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Some Republicans, like the dovish Sen. Rand Paul (R-Kentucky), have outlined proposed authorizations of war against the extremist group ISIS that are even more narrow than the one President Barack Obama sent to Congress on Wednesday.

Some of the most hawkish Republicans, however — like Sens. Lindsey Graham (R-South Carolina) and John McCain (R-Arizona) — want to go further, giving the president with whom they disagree on nearly all matters foreign policy almost unlimited power to wage war.

“We are already seeing a clear divide between presidential hopefuls,” said Ian Bremmer, the president of the risk consulting firm Eurasia Group.

Welcome to Republicans’ 2016 war primary, one that will reveal many of their divisions on foreign policy heading into a free-for-all nominating process.

Among members of Congress thinking about a presidential run, there are the clear doves — like Paul, who released his own authorization of military force against ISIS last November. His proposed authorization that would limit the use of ground troops for rescue missions and intelligence gathering, and his authorization would expire one year after passage.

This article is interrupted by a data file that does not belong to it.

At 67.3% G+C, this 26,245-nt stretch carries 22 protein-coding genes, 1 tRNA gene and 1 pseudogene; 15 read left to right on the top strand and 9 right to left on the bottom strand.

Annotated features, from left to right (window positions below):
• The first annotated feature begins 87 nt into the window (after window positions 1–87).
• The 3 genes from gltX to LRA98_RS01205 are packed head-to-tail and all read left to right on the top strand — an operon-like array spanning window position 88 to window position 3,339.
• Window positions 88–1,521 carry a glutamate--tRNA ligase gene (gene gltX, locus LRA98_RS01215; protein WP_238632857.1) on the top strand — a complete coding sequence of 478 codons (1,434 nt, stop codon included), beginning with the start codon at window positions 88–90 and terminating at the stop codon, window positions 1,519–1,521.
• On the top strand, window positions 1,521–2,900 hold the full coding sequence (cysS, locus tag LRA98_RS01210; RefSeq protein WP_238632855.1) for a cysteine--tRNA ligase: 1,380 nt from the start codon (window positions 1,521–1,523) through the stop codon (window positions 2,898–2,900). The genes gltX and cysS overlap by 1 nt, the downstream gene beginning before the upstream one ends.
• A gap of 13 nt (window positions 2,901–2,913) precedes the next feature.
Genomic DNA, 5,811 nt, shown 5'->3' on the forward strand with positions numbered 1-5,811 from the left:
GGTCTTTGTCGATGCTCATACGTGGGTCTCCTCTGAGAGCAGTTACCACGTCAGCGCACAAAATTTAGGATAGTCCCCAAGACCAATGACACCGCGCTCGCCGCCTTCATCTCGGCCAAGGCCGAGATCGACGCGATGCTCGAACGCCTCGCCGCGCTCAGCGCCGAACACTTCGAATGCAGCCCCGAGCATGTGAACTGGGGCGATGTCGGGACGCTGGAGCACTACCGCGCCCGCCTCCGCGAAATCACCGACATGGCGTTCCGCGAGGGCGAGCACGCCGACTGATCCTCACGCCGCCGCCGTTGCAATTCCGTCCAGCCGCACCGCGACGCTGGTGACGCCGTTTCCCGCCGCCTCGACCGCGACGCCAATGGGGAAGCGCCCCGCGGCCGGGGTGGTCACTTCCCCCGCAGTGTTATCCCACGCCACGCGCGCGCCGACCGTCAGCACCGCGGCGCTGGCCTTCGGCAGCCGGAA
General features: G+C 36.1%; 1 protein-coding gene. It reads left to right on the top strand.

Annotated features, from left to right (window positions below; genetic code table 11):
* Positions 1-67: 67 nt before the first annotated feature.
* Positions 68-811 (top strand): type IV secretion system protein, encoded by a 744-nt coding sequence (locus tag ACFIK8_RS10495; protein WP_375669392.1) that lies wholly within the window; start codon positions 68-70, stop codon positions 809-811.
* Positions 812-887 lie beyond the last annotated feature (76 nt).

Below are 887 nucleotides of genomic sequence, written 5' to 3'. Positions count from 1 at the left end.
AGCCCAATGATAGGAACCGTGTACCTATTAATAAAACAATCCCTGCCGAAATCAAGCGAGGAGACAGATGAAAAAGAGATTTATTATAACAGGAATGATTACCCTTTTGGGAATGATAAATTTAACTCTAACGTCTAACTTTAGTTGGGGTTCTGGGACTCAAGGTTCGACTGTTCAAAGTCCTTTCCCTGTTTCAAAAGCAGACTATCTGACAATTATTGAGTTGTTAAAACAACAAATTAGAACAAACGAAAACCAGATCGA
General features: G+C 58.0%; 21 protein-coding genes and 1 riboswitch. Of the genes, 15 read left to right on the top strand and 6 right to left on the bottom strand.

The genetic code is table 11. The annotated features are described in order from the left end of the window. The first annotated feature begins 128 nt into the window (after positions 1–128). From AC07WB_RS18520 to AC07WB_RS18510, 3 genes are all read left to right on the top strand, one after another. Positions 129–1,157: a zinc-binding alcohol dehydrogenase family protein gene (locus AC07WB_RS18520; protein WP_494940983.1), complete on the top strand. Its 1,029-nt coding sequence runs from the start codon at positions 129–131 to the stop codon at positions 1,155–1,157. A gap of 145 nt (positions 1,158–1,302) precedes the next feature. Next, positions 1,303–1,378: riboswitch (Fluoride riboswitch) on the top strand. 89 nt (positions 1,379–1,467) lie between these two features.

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Then there are the hawks, like Graham and Sen. Marco Rubio (R-Florida), who has said the authorization should leave open the possibility of sending U.S. troops into the fight.

Finally, there are the somewhere in-betweens — like Sen. Ted Cruz (R-Texas), who has suggested he’d like a broad campaign to destroy the group but has said Congress shouldn’t hand Obama a “blanket authorization.” He’s also said he wouldn’t support any legislation that would require political change in Iraq’s divided government.

“Rubio and Graham [support] strong action, while Paul snipes openly at them (well, particularly Rubio, since no one has yet determined that Graham has much hope),” Bremmer said in an email.

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“This will increase as the campaign develops. There’s going to be a widening divide in the party, which will prove important if Paul’s campaign gains any real traction,” Bremmer added.

Why these four senators matter

Amid the coming potential circus GOP primary with more than a dozen potential candidates, those four senators will be the only presidential hopefuls who will have the power to shape the authorization and and vote on it. The authorization will have to pass through various committees on which the senators sit — and eventually, the entire Congress will vote.

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Representatives for some governors with presidential ambitions — New Jersey’s Chris Christie, Wisconsin’s Scott Walker, Arkansas’ Mike Huckabee, and Florida’s Jeb Bush — didn’t respond to requests for comment. Neither did a spokesman for former Secretary of State Hillary Clinton.